The New York Times reported that Romney's critique of the president "touched off a series of counterattacks from Mr. Trump’s allies Wednesday and an initial effort to insulate him from a primary challenge next year."

The Times quoted an email from Jevon Williams, Republican National Committee member from the Virgin Islands, who called Romney's op-ed "calculated political treachery," and urged other committee members amend party rules to prevent challengers from being nominated at the party's 2020 convention.

Romney said Trump's decision to withdraw U.S. troops from Syria on a "precipitous basis" leading to the departure of Secretary of Defense James Mattis led him to pen the op-ed a "little faster than I would have."

"I’m not sure when the right time is to describe what your perspectives and priorities are other than as you’re about to go to work in the chamber," he told the Deseret News

Romney said it’s important for people to know how he's going to work in Washington and to know that he will work with the president and his polices, but that if or when he says something which is significant and is divisive, he'll speak out.

"The president is going to do what’s right for his presidency, and I respect that. We will surely have places of difference over the coming years. But I hope we’ll also have many places where we’ll find common ground despite the fact that we’re going to have some disagreements," he said.

While Romney is off to a rocky start with the president, Lee has thrived in the Trump administration.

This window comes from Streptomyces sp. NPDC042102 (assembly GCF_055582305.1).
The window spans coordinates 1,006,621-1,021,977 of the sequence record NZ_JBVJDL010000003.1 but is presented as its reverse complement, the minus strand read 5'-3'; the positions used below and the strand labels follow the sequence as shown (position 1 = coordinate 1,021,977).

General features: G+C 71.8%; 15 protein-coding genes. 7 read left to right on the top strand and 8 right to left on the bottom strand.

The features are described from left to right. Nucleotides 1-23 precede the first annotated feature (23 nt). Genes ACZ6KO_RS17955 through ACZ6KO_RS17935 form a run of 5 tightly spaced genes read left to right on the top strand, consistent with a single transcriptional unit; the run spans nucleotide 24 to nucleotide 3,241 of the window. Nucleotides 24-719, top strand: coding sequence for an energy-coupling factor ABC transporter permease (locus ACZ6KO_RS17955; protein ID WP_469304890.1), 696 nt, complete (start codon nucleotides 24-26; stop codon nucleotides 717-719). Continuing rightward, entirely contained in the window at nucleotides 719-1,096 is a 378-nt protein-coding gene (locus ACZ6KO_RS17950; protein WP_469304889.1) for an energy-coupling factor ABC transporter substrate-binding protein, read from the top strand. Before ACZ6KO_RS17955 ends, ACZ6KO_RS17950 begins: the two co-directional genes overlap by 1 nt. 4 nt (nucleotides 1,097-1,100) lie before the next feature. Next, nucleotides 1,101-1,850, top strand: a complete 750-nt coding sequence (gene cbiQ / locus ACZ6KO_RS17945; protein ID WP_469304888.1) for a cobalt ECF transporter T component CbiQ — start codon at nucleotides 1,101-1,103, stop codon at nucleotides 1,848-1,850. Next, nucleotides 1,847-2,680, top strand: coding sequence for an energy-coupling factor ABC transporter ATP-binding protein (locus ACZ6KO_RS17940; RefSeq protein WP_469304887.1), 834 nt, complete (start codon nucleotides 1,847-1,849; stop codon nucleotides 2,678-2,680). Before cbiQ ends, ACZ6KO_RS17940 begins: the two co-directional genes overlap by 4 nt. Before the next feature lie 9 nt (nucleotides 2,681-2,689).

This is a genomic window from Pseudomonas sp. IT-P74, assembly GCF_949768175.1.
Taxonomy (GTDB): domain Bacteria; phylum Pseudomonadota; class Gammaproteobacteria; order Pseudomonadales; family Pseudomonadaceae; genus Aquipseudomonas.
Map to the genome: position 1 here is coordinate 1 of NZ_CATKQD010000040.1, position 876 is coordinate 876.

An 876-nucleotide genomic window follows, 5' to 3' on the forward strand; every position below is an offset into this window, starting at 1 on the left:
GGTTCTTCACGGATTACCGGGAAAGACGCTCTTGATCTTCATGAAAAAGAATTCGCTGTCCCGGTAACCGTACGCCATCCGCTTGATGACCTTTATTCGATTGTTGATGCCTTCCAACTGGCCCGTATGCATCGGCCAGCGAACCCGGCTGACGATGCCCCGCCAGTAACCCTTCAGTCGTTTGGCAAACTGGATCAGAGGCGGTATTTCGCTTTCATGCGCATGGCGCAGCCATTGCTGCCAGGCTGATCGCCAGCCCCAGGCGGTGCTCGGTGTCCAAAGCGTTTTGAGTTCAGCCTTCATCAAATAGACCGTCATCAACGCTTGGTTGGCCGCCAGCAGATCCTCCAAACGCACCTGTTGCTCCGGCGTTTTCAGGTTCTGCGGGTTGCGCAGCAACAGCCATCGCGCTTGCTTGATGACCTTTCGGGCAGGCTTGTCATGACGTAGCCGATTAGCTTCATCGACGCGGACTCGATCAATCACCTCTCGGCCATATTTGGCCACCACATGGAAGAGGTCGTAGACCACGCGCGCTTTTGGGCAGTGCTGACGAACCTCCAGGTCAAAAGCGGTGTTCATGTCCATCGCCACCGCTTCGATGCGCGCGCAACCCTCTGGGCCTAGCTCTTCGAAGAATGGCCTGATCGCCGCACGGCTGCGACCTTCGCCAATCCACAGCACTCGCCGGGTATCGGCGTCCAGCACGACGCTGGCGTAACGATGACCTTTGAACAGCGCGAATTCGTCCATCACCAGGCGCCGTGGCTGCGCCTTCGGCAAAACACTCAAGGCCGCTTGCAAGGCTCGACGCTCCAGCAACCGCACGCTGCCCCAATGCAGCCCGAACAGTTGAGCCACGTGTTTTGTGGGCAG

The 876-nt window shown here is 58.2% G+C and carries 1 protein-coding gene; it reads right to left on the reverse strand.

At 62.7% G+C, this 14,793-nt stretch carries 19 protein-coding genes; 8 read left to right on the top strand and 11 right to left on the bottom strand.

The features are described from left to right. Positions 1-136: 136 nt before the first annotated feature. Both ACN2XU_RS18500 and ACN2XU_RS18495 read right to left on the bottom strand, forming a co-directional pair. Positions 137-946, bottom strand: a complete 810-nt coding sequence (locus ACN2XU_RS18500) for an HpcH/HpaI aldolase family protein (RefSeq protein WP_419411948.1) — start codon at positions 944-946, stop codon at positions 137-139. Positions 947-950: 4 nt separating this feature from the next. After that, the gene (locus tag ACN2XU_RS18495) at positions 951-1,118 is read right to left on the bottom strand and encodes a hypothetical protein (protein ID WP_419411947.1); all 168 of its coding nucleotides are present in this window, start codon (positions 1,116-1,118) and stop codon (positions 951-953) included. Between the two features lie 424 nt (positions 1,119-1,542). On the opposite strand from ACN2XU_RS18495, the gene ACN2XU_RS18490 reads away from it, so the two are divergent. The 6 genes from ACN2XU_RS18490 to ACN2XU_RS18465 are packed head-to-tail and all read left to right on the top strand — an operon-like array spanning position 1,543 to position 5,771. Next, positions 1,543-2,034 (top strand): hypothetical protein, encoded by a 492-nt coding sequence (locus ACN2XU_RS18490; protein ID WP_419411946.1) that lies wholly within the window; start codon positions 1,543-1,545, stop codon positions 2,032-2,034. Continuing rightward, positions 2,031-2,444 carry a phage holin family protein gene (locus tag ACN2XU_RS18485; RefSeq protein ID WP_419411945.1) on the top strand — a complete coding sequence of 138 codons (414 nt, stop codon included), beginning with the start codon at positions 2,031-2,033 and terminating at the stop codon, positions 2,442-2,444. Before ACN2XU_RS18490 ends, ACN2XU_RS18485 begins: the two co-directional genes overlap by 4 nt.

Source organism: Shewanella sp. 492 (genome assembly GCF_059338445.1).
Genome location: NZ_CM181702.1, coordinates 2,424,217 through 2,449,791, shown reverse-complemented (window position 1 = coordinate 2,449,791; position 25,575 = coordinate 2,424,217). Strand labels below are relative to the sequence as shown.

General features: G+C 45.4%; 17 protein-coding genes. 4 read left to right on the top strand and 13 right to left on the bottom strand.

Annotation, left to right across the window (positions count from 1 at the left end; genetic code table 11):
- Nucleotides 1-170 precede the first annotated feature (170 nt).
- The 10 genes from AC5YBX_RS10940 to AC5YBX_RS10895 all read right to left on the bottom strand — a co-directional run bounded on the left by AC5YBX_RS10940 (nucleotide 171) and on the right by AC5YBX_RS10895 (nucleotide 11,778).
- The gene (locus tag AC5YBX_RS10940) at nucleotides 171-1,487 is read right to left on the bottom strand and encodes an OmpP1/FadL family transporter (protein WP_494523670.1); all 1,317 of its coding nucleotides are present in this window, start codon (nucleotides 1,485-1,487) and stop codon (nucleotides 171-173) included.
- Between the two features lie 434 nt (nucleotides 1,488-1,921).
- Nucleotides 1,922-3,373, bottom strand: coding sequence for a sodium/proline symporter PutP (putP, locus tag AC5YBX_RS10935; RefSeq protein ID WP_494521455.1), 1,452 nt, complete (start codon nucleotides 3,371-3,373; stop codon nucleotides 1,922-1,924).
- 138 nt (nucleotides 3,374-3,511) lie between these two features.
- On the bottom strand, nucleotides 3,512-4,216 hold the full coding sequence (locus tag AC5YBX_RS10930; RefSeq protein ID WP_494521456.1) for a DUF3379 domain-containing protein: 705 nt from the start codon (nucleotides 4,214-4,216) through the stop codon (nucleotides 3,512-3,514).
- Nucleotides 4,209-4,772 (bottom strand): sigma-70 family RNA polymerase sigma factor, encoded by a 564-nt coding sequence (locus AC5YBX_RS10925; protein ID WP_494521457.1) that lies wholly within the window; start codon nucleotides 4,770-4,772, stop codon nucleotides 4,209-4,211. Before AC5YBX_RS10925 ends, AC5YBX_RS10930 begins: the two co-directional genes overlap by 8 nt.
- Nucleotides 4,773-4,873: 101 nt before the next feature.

In addition to getting the Trump-backed criminal justice reform bill passed — his biggest legislative accomplishment to date — Lee was among few Republicans applauding the president's move to pull U.S. troops out of Syria. Trump gave Lee a shout-out in a tweet defending the decision.

While Romney appears to be setting himself up to contend with the president — at least when it comes to character and leadership — Lee continues to strengthen his ties to Trump.

Politico reported that Lee and other conservative senators had lunch with Trump amid the government shutdown.

"I’m a big believer in the need to bolster border security and I think he is right to place emphasis on that,” Lee said of the president.

Neither Lee nor Romney voted for Trump in 2016, and both were highly critical of him during the campaign. (Lee cast a "protest" vote for independent candidate Evan McMullin, while Romney said he wrote in his wife, Ann Romney.)

Lee tried to derail Trump's nomination at the 2016 GOP convention. In a June 2016 interview with Newsmax, he said he was open to backing Trump but was uncertain about where Trump stood.

"I would like some assurances that he is going to be a vigorous defender of the U.S. Constitution, that he is not going to be an autocrat, that he is not going to be an authoritarian,” Lee said then.

Lee also took offense that Trump accused the father of his friend, Texas GOP Sen. Ted Cruz, of conspiring to kill John F. Kennedy. He also expressed concern that Trump made "religiously intolerant" statements that turned off Utah voters.

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Karpowitz said Lee appears to moving toward the camp of Republicans who are willing to work with the president, though that's not to say Romney isn't willing to do that. Romney has largely agreed with Trump's policies.

"I think Mitt Romney is taking a very different approach in being willing to be much more openly critical about the shortcomings that he sees," he said, adding he thinks many GOP senators have deep concerns about the Trump administration but are unwilling to state them publicly.

Karpowitz said both Lee and Romney have room to criticize Trump given Utah has not fully embraced him.

Contributing: Matt Brown, Lisa Riley Roche